An ethical placebo

There is an unresolved ethical issue concerning the use of placebos, inert pills routinely prescribed to patients because their effectiveness is long proved and understood, especially in cases where illness is psychosomatic. But is it really acceptable to lie to you patient?

an-ethical-placebo

In a recent study of sufferers of chronic back pain, carried out by researchers in Portugal and published in the journal Pain, scientists discovered that when patients were made aware they were taking a fake drug, there was still a reduction in pain of about one third.

Back pain is the cause of more disability and worker absenteeism than any other condition – 40% of workers in the UK suffered from back pain in 2015 and its treatment costs the country more than £1 billion every year. When lost earnings are factored in, the bill reaches £12 billion.

The researchers concentrated their study on 97 adults who had been suffering from low back pain (the most common type) for at least three months. They were assigned at random to groups. Those in the first group received three weeks of treatment that consisted of their usual medication alone. Those in the second group got their usual medication as well as placebos. A third group was given only their usual painkilling drugs.

However, unlike usual studies of this nature, the patients were actually told they were taking a placebo and also informed as to how their bodies might respond to the fake pills. Intensity of back pain and disability were then compared between the two groups.

After the three weeks was up, the patients who were initially given only their usual medications were also offered the chance to take the placebos and the results showed greater reductions in pain in those patients.

On a scale of 0 to 10, patients in the placebo group experienced a significant 3 point improvement in pain, compared to little or no significant change for patients who took only their usual drugs.

Overall, honest and open placebo treatment reduced initial pain and disability scores by around 30%.

The results may have been slightly skewed because some volunteer patients may already have had an interest in alternative treatments, thereby increasing suggestibility and expectation. Placebos tend to be more effective with individuals who are suggestible!

Placebos can work even when patients are told the medicine is fake and informing patients they are getting nothing more than a sugar pill does circumvent the ethical dilemma.

More important, even when people know they’re taking a placebo, they still experience improvement.

In another study, people with asthma were given a placebo inhaler. Even though subsequent breathing tests revealed that their health was no better after using the inhaler, the participants did report that it had brought them relief. Obviously, suggestion plays a great part in this process and the way a doctor interacts with patients can have an impact on the perception and belief in the treatment – genuine or otherwise.

The placebo effect is being studied more than ever before as interest in the phenomenon gains ground. More recently, researchers from Harvard University and the University of Basel treated participants in their study with a ‘topical cream.’ Half the subjects believed the cream was a genuine healing agent while the other half were told it was a placebo. Those who knew the cream was a placebo believed in its healing powers just as much as those who believed it was genuine.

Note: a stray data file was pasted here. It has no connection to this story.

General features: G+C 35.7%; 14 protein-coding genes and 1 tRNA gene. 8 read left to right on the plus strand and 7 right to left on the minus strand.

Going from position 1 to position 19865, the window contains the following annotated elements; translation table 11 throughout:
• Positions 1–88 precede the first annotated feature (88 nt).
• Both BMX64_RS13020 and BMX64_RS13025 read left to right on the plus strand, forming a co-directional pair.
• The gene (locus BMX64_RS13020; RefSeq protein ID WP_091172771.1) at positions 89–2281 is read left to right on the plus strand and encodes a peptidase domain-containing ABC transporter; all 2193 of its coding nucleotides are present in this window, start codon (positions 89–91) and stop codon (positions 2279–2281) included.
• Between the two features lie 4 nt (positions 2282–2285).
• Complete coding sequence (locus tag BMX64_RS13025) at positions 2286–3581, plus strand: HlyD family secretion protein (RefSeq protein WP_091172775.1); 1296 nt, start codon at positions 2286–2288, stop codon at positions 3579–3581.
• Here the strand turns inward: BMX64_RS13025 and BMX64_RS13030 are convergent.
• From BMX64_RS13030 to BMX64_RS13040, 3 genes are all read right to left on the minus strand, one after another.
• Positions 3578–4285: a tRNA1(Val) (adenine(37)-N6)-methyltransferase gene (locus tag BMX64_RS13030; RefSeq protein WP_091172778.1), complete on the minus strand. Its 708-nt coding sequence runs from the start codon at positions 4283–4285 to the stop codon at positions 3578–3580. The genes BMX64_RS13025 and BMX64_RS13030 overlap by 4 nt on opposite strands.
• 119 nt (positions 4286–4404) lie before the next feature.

The analysis has again brought into question the necessity of deceiving people prescribed placebos by telling them they are taking active medicines, and has expanded on previous research that shows placebos really can heal ailments.

In the study, researchers observed 160 healthy volunteers aged between 18 and 65. Of the volunteers, 68% were women, and all participants were randomly assigned to one of four groups. The volunteers placed their left forearms against a heated device used to measure pain threshold.

One group received no treatment. A second group was given a placebo and told it was a topical cream containing Lidocaine, which numbs the skin and relieves pain. A third group was given a placebo without being told it was a placebo, and the fourth group was given the placebo after the scientists took great care explaining the ‘placebo effect’ to them. This is known as an ‘open placebo’ as opposed to a ‘closed placebo.’

The researchers explained to the group members that the effect was ‘powerful’ and that it has been found to cure pain, migraines, depression, asthma, and symptoms of Parkinson’s disease. Members of this group were also told that their bodies could automatically respond to placebos. Then after the cream had been applied, the researchers asked each participant in the group how they were feeling.

Participants who were told they had been given a medicinal treatment and those who knew they were being given a placebo but also told about placebos healing properties reacted in the same way following their treatments. Both groups reported they experienced less unpleasant effects after they had the topical creams applied to their forearms. Pure suggestion!

The report was published in the Journal of the International Association for the Study of Pain.

 

Copyright Andrew Newton 2016. All rights reserved.